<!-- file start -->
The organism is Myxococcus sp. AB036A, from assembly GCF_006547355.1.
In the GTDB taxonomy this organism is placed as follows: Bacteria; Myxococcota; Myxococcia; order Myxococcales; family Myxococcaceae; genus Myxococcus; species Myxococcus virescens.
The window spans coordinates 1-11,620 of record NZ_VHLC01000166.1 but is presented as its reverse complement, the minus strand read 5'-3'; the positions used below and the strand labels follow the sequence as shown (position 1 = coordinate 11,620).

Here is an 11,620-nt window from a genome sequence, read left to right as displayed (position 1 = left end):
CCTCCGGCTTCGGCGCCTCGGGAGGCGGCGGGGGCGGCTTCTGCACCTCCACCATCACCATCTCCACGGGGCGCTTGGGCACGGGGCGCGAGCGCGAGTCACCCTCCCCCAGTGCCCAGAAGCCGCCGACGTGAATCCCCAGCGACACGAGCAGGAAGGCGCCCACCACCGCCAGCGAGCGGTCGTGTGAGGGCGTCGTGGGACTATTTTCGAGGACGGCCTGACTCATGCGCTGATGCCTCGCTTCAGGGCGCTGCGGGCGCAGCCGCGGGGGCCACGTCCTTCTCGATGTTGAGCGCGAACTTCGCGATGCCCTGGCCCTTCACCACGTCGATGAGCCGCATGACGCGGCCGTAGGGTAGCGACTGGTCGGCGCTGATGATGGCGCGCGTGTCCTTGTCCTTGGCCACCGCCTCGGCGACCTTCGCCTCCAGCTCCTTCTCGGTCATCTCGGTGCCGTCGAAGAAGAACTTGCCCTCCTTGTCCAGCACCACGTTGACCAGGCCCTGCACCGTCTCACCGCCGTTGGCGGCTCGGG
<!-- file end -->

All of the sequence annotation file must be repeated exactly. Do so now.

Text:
The organism is Myxococcus sp. AB036A, from assembly GCF_006547355.1.
In the GTDB taxonomy this organism is placed as follows: Bacteria; Myxococcota; Myxococcia; order Myxococcales; family Myxococcaceae; genus Myxococcus; species Myxococcus virescens.
The window spans coordinates 1-11,620 of record NZ_VHLC01000166.1 but is presented as its reverse complement, the minus strand read 5'-3'; the positions used below and the strand labels follow the sequence as shown (position 1 = coordinate 11,620).

Here is an 11,620-nt window from a genome sequence, read left to right as displayed (position 1 = left end):
CCTCCGGCTTCGGCGCCTCGGGAGGCGGCGGGGGCGGCTTCTGCACCTCCACCATCACCATCTCCACGGGGCGCTTGGGCACGGGGCGCGAGCGCGAGTCACCCTCCCCCAGTGCCCAGAAGCCGCCGACGTGAATCCCCAGCGACACGAGCAGGAAGGCGCCCACCACCGCCAGCGAGCGGTCGTGTGAGGGCGTCGTGGGACTATTTTCGAGGACGGCCTGACTCATGCGCTGATGCCTCGCTTCAGGGCGCTGCGGGCGCAGCCGCGGGGGCCACGTCCTTCTCGATGTTGAGCGCGAACTTCGCGATGCCCTGGCCCTTCACCACGTCGATGAGCCGCATGACGCGGCCGTAGGGTAGCGACTGGTCGGCGCTGATGATGGCGCGCGTGTCCTTGTCCTTGGCCACCGCCTCGGCGACCTTCGCCTCCAGCTCCTTCTCGGTCATCTCGGTGCCGTCGAAGAAGAACTTGCCCTCCTTGTCCAGCACCACGTTGACCAGGCCCTGCACCGTCTCACCGCCGTTGGCGGCTCGGG